Most people assume that the board of directors runs the building. Actually the responsibilities for maintaining the building are usually divided between the board of directors and the managing agent. Both parties perform their functions with the advice and help of many support professionals. Typically the board establishes the policy and expenditures; and the managing agent or property manager actually runs and manages the procedures in the building. It’s important that the manager understand the philosophy and culture of the building in order to be able to implement the style the board desires.
For example, the board will make decisions about the rules and expenditures of the building. The managing agent is concerned with not only carrying out these requirements, but performing the administrative work as well, such as collecting maintenance, carrying charges and sending out notices.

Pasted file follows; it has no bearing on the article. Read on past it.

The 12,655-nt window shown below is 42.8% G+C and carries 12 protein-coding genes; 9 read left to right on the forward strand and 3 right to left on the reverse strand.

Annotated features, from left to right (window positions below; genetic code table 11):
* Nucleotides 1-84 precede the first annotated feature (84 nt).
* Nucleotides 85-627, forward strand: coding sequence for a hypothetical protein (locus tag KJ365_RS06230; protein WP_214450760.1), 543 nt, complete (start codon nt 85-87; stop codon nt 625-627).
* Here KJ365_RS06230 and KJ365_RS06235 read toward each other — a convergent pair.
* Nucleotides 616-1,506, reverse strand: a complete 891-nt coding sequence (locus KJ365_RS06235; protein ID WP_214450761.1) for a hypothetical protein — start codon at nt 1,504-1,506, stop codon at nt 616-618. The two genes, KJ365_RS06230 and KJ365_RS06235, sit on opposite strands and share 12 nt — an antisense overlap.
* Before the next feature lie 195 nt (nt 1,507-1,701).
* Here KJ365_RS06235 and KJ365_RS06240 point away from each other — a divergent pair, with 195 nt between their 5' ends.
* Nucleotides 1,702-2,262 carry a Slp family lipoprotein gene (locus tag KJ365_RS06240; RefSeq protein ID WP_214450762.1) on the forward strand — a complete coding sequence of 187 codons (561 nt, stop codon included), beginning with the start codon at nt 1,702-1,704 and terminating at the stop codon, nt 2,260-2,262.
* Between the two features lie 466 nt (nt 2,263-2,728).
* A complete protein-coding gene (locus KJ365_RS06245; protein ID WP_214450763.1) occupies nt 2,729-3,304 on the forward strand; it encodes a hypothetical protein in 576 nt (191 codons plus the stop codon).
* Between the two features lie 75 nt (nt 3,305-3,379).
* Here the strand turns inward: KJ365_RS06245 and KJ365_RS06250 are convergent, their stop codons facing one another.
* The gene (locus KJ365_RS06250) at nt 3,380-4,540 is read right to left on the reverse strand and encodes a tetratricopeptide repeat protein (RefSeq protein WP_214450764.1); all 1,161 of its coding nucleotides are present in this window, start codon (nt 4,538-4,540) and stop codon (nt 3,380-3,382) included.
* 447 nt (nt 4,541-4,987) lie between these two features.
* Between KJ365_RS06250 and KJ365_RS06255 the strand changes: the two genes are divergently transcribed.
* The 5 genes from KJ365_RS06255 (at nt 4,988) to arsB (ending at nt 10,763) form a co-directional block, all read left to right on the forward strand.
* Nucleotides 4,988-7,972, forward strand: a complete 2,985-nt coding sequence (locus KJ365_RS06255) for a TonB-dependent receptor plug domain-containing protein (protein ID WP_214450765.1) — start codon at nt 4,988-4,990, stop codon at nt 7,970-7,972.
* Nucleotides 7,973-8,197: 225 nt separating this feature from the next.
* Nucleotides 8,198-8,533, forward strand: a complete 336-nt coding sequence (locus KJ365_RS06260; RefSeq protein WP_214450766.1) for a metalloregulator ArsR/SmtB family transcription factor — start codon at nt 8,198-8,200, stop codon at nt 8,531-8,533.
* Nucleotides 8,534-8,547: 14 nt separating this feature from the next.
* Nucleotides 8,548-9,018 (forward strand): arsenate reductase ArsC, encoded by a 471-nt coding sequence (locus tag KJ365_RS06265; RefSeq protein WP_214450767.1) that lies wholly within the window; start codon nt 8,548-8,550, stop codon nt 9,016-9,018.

The managing agent is responsible for selecting and prescreening vendors including architects, engineers, heating suppliers, insurance and repair personnel. Their credentials are then presented to the board who will select the vendor.
Most management firms work off site, but there are companies who work on-site. The advantage of an on-site representative is that the shareholder can easily go into their office to discuss any topics and concerns. Of course, the building needs to be able to provide the space for the on site representative and not all buildings have available space for them. In some cases a small management firm will operate out of a building they manage and pay the building rent because they are also managing other buildings as well as the on-site one.
Some buildings are self-managed. This requires a good deal of work, expertise and dedication from the shareholders. Frequently this works well in a small building where the shareholders feel a strong sense of ownership and run it as though it were a private home.